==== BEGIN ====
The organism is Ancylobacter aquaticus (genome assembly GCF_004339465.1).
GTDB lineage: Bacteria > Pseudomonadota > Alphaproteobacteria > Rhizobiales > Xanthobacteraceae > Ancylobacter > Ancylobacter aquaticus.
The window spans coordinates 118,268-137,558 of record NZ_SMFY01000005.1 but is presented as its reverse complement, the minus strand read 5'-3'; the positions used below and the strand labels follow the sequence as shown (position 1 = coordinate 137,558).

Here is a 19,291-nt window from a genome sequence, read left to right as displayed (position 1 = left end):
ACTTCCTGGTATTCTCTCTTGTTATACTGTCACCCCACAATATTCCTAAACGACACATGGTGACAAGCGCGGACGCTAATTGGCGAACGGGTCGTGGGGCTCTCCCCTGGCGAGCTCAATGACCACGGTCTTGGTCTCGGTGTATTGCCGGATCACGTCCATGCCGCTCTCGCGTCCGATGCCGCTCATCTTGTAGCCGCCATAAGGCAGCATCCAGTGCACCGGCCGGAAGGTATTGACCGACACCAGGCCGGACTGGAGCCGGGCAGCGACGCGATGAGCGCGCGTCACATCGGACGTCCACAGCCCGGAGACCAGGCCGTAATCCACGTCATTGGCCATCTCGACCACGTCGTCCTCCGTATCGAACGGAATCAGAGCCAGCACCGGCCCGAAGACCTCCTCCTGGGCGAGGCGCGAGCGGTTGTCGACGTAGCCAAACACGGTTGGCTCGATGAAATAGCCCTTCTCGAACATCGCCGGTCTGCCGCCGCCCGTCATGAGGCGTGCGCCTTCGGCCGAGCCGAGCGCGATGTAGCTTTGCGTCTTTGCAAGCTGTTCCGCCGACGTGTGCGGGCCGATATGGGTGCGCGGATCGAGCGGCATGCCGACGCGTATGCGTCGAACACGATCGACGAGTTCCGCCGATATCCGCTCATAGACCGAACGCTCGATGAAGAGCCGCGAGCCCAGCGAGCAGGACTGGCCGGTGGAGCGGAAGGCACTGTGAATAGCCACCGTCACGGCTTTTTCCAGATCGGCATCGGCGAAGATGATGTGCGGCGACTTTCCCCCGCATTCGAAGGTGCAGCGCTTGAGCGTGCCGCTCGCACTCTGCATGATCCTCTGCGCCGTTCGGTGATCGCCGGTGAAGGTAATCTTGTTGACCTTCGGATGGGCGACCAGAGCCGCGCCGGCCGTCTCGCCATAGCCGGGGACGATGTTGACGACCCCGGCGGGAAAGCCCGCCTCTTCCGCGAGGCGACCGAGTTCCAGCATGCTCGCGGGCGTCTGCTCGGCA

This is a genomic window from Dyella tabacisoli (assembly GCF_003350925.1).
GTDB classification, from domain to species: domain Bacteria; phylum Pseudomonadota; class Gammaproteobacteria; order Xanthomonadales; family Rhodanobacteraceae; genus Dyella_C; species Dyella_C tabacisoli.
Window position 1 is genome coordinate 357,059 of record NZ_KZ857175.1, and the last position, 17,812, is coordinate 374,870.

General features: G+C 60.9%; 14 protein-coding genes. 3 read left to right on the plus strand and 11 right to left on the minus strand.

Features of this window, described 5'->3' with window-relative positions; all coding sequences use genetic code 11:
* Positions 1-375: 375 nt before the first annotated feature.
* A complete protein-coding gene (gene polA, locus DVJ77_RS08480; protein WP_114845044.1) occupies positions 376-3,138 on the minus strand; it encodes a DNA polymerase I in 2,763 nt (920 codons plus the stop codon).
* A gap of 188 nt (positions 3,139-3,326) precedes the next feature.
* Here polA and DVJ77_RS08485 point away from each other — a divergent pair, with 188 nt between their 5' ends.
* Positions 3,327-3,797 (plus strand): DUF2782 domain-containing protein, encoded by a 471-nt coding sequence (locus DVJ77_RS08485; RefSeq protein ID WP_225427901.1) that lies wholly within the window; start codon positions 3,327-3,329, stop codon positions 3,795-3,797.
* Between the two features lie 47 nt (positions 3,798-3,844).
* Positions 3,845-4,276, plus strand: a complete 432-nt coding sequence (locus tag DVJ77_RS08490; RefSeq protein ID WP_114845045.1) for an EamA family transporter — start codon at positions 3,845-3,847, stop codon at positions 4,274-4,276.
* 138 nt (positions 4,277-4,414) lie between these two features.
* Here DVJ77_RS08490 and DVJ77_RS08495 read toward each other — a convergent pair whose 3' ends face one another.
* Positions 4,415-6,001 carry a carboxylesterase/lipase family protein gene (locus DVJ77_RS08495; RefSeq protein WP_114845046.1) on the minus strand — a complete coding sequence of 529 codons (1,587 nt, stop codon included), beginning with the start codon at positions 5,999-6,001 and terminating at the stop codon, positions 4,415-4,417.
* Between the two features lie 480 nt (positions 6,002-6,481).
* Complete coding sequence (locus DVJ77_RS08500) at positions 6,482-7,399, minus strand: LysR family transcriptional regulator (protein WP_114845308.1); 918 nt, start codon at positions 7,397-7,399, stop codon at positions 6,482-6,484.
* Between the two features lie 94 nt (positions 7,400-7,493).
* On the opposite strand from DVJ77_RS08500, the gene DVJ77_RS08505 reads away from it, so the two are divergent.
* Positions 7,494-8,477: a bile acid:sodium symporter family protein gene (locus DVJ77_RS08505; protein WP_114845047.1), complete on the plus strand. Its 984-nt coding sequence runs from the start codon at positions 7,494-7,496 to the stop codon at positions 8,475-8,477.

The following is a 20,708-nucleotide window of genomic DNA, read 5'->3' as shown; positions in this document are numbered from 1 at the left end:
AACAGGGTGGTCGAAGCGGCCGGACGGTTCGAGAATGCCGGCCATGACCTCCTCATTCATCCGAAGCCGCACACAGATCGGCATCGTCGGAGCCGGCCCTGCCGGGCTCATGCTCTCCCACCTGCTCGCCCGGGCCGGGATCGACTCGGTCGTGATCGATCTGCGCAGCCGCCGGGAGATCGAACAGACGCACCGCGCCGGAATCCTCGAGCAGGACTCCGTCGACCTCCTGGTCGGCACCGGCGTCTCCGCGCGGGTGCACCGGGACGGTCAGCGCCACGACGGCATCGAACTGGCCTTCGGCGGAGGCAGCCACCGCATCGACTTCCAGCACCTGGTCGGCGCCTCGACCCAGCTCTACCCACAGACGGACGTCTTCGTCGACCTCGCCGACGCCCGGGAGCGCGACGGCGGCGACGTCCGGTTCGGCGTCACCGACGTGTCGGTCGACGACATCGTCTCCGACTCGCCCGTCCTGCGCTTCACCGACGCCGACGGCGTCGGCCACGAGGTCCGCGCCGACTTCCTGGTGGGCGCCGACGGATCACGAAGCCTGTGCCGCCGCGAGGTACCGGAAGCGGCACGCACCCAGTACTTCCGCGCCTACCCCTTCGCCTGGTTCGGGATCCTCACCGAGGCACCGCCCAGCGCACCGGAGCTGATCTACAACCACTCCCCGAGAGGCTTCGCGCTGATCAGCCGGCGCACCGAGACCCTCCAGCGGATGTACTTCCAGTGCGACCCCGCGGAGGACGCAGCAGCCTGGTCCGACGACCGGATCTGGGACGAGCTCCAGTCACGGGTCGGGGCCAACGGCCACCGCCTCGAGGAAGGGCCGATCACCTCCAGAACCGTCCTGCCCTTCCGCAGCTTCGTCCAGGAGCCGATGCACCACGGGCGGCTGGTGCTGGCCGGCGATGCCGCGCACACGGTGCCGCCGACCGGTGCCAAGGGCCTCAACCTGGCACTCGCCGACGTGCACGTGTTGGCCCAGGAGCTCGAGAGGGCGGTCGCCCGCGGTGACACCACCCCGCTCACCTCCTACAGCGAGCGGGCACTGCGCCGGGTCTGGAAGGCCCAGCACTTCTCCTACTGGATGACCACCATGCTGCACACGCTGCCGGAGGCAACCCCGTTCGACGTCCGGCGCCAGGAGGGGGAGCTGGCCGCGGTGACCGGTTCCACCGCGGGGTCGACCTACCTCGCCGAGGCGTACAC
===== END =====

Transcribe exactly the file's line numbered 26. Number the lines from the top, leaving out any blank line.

The following is a 20,708-nucleotide window of genomic DNA, read 5'->3' as shown; positions in this document are numbered from 1 at the left end: